Mom: School health change could put daughter at risk

by: Erica Byfield Updated:

A local mother is angry about the way her daughter's school is handling her asthma.

DEKALB COUNTY, Ga. - A local mother is angry about the way her daughter's school is handling her asthma.

Danielle Coleman's daughter, Jacaria, is a second-grader at Clairemont Elementary in Decatur. Along with asthma, the 7-year-old has allergies. Coleman showed Channel 2's Erica Byfield the inhaler and epipen Jacaria's doctor prescribed for her.

Coleman told Byfield for the last two years Jacaria has had something called a 504 plan at school.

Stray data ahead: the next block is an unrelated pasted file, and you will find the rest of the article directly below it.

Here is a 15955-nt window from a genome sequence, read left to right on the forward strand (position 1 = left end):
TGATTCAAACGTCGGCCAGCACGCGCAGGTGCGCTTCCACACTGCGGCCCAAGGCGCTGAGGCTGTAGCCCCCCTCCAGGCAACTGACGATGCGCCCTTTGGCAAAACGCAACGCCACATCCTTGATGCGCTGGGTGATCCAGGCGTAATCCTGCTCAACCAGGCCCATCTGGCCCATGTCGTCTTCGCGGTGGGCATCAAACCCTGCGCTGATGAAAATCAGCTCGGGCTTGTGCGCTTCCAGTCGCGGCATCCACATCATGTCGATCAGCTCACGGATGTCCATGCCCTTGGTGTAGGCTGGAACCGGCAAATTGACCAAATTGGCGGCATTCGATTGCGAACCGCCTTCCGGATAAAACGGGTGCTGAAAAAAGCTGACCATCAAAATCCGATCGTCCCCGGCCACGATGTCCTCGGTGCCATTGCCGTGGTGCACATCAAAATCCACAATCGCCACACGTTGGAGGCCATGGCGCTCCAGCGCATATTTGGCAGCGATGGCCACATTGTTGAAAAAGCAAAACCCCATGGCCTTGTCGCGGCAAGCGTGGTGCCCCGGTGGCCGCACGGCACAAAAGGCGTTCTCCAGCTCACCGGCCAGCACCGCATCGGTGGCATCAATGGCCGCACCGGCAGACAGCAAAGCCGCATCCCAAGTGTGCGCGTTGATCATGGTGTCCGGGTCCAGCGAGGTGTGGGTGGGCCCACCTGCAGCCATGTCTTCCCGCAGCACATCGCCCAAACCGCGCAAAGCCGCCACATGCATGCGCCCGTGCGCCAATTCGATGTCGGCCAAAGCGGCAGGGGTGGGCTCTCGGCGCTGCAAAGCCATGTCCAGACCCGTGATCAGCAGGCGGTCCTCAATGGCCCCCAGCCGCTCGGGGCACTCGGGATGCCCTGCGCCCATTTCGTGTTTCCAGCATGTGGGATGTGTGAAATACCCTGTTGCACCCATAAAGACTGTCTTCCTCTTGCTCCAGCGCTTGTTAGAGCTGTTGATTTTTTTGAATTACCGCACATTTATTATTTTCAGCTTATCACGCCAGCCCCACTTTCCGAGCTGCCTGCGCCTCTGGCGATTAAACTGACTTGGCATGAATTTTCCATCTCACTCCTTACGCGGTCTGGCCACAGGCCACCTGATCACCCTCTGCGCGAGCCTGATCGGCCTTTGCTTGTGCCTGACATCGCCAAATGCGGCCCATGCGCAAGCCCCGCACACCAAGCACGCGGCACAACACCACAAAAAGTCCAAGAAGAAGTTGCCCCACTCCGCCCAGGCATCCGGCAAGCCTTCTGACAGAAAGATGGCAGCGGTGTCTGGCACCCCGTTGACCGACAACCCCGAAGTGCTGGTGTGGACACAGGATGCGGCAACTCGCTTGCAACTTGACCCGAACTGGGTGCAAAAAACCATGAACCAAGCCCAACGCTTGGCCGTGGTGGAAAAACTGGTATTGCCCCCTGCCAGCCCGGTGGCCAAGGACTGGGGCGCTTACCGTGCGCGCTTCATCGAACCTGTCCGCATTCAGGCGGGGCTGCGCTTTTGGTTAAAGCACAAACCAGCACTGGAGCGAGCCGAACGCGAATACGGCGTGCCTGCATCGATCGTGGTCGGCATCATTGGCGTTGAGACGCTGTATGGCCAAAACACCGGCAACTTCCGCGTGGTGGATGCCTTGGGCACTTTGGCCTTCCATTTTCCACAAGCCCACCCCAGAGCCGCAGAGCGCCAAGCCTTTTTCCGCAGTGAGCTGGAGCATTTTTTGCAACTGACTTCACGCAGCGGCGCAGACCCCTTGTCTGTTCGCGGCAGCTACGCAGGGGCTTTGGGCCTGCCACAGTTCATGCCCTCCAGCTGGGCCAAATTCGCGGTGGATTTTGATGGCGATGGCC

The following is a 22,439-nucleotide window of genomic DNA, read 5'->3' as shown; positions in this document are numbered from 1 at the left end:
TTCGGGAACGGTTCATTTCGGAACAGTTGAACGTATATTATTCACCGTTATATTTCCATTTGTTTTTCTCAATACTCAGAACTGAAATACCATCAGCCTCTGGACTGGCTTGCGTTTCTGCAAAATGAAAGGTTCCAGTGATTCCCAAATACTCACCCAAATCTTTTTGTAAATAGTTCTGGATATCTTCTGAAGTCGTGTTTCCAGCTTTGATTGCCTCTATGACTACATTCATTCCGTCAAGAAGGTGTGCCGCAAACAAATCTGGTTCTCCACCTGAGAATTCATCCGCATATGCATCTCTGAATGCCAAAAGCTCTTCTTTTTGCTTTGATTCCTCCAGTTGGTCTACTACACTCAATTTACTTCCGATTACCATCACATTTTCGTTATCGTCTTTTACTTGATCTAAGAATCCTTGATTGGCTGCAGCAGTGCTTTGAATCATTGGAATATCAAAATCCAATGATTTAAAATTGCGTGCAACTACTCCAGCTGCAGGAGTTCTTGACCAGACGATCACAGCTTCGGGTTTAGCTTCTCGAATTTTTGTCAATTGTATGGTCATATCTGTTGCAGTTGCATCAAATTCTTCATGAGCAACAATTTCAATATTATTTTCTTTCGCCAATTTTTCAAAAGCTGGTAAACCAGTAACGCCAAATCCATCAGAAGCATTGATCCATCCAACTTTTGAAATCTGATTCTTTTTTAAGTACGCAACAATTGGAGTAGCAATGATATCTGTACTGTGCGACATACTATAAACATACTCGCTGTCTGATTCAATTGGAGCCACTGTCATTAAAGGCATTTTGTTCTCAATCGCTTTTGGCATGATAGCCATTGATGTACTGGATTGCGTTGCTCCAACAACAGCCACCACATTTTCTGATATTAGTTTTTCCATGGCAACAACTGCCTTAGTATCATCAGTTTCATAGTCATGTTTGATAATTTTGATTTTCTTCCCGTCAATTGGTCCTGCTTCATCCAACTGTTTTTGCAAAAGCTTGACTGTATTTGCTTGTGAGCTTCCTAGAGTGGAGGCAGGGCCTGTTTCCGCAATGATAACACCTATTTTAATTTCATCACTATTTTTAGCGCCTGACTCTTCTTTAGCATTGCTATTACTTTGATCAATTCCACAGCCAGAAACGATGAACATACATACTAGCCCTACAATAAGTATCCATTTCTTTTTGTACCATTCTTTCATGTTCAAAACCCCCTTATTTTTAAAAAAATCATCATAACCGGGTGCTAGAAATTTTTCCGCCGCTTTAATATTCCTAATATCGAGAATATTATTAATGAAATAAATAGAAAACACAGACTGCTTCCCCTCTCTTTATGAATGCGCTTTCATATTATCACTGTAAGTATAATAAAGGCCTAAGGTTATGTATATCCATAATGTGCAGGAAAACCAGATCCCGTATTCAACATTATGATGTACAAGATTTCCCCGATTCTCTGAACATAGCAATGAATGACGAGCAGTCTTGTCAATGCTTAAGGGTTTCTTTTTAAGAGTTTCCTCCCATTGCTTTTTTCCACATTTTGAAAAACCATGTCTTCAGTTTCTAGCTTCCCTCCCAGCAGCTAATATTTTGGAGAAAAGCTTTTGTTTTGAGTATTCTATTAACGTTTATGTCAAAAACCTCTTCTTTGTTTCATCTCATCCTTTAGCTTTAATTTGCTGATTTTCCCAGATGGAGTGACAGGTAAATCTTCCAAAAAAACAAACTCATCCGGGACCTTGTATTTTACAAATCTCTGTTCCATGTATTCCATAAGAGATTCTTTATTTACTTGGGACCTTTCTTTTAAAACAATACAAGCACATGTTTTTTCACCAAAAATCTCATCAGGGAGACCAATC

In general, a 504 plan outlines how and when medication should be used and any extra steps officials need to follow.

Coleman told Byfield she was caught off guard earlier this month when district leaders told her a 504 was no longer needed.

"I can't tell you anything about specific student information," said district spokeswoman Heidi Whatley.

A letter Coleman shared with Channel 2 Action News authored by a district official provided a better understanding of the administration's stance. A portion of it says Jacaria has never had symptoms at school and is doing well in school. The official also asked for a new letter from the second grader's doctor.

Coleman is fearful if the plan changes her daughter will suffer.

"She already has a plan that works for her, and she's still eligible because its under the same criteria so why change anything?," she said.

The letter from the district closes by saying leaders hope to meet again with Coleman in November and they will keep Jacaria on the 504 for the time being.



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